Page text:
-- STORRS, Conn. -- Gabby Williams jumped early and totally whiffed the opening tipoff, eager to get a leg up on her taller Baylor opponent in the other half of the circle.
If there's a metaphor for Williams' play at UConn for the first two games of the season, that mistimed jump was it.
The misstep will likely be a footnote after freshman Crystal Dangerfield scored 19 points to lead the third-ranked Huskies past No. 2 Baylor 72-61 on Thursday for their 77th consecutive victory. It is, however, characteristic of how Williams has started this season.
The early minutes of the first two games have not been kind. Fresh off early foul trouble during UConn's season-opening win against Florida State, Williams again found herself on the bench Thursday.
She looked like she was well on her way to a big game early. The 5-foot-11 junior guard took a charge, had a monster block and hit a key bucket -- and then she picked up her second foul with 5:19 left in the first quarter, putting her on the bench for the rest of the half.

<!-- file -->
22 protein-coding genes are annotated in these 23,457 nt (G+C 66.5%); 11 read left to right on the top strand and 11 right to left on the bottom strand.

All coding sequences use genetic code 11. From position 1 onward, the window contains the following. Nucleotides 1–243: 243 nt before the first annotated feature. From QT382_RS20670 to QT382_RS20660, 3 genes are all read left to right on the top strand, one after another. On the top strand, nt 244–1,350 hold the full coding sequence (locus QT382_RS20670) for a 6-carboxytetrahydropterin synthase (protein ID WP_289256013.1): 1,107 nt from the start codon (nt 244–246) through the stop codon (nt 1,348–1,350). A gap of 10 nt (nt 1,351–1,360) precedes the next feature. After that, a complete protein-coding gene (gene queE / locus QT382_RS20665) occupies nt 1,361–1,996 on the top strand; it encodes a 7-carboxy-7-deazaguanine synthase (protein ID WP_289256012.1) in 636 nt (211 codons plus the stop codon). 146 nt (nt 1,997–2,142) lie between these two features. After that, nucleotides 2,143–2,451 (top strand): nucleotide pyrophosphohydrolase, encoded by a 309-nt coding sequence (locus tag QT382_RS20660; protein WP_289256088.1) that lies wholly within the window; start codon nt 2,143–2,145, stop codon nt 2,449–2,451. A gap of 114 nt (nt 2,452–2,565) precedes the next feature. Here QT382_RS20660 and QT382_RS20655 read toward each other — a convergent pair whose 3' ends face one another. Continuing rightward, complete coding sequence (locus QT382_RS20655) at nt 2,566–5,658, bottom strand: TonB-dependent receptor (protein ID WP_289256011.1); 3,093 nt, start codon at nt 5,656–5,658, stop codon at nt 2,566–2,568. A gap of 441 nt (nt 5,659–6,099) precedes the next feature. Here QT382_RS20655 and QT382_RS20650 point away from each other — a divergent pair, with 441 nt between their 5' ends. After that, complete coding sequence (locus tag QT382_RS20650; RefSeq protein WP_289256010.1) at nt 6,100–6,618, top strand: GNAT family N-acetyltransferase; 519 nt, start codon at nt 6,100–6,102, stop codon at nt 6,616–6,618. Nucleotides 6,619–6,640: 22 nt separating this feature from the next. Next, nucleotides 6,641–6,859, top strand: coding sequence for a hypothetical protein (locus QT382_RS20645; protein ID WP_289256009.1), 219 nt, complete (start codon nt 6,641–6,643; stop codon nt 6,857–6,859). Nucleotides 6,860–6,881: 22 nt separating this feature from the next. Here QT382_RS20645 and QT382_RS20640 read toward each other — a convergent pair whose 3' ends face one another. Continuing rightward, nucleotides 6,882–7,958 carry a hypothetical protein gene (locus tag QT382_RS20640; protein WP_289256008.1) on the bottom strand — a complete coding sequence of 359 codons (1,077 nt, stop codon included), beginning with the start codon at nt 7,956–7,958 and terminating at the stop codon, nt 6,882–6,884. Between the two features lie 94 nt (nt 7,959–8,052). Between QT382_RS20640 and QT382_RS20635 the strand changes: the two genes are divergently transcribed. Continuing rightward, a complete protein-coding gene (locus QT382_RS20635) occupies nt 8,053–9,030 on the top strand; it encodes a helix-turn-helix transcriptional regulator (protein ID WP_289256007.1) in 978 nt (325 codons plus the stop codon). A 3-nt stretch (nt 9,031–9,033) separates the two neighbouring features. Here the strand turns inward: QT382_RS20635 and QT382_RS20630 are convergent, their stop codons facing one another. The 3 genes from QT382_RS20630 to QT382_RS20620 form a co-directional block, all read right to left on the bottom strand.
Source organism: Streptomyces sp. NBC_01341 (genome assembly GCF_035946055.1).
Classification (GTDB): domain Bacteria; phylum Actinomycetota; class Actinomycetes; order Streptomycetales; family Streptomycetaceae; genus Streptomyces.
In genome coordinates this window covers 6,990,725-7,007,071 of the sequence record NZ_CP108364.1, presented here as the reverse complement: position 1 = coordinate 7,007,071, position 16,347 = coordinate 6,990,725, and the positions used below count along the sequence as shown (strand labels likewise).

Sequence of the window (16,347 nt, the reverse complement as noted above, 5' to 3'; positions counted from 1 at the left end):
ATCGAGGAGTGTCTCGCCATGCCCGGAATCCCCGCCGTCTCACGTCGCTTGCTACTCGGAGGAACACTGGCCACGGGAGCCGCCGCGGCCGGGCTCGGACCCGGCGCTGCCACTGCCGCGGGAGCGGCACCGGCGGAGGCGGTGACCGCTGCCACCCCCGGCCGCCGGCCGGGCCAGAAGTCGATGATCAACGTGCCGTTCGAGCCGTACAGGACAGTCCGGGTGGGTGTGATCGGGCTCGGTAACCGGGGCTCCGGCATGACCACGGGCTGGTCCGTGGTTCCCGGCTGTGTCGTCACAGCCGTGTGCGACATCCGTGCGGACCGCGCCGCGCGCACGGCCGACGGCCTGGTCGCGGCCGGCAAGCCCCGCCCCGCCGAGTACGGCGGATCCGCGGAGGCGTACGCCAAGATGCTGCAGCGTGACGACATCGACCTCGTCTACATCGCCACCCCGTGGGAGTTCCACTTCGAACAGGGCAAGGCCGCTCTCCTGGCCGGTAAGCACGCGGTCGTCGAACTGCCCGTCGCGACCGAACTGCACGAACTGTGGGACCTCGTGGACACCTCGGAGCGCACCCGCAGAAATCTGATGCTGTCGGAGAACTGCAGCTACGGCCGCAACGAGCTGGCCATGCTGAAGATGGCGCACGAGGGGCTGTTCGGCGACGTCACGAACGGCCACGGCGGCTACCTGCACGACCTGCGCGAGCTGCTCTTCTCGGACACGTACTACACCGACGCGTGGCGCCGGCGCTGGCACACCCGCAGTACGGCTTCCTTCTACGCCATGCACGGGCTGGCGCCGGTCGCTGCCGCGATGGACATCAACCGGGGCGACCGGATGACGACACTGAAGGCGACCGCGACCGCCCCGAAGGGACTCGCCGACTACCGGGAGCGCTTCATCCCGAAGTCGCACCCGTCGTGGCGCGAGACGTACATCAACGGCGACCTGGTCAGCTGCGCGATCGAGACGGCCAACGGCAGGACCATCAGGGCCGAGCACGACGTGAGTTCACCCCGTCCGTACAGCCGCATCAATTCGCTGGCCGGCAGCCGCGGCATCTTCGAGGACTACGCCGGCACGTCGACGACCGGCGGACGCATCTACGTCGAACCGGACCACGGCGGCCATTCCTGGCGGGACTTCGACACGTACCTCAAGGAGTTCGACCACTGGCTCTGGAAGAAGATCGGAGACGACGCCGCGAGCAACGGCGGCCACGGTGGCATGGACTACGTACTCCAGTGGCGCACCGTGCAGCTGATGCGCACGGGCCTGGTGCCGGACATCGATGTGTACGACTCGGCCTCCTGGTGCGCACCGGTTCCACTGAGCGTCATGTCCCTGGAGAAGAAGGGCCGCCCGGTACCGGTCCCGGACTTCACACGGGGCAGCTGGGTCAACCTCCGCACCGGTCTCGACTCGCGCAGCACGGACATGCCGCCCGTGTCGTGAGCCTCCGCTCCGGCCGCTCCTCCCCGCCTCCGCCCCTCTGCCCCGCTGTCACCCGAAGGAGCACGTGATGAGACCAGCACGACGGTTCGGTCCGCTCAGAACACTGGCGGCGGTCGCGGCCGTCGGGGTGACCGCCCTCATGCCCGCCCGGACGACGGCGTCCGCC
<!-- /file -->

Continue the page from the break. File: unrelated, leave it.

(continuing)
"I told myself I was never going to be in that position [in early foul trouble] again, and to be in it the next game was really frustrating for me," Williams said.
While the Huskies are known for playing suffocating defense, discipline is another trademark. Huskies rarely foul out. But Williams wasn't the only UConn player in foul trouble. UConn finished the first half with Dangerfield, Kia Nurse, center Natalie Butler and freshmen Molly Bent and Kyla Irwin on the floor. That's not a typical lineup for the Huskies; they needed to reach deep into the bench to steer through the crisis.
"Our propensity to put ourselves in foul trouble these first two games is putting us in bad situations," UConn coach Geno Auriemma said. "And we put ourselves in another bad one [tonight]."
UConn showed some mettle, though, putting four players in double figures and outdueling Baylor's taller post players. Williams played all 20 minutes of the second half to finish with 14 points on 6-of-10 shooting, plus three assists, two blocks and two steals. She came up big when her team needed her most, making a huge steal with 2:15 left .
"For a lot of people, that [adversity] would affect them and shut them down," said Katie Lou Samuelson, who had 16 points. "But she came out in the second half and was a huge spark for us. It was really important for her to do what she did. She took that charge and got our whole team really amped up."
In the second half, Williams knew she had to play her game, but be smart and "be clean," as she put it.
"I had to put mind over matter," she said. "I'm proud of how I came back."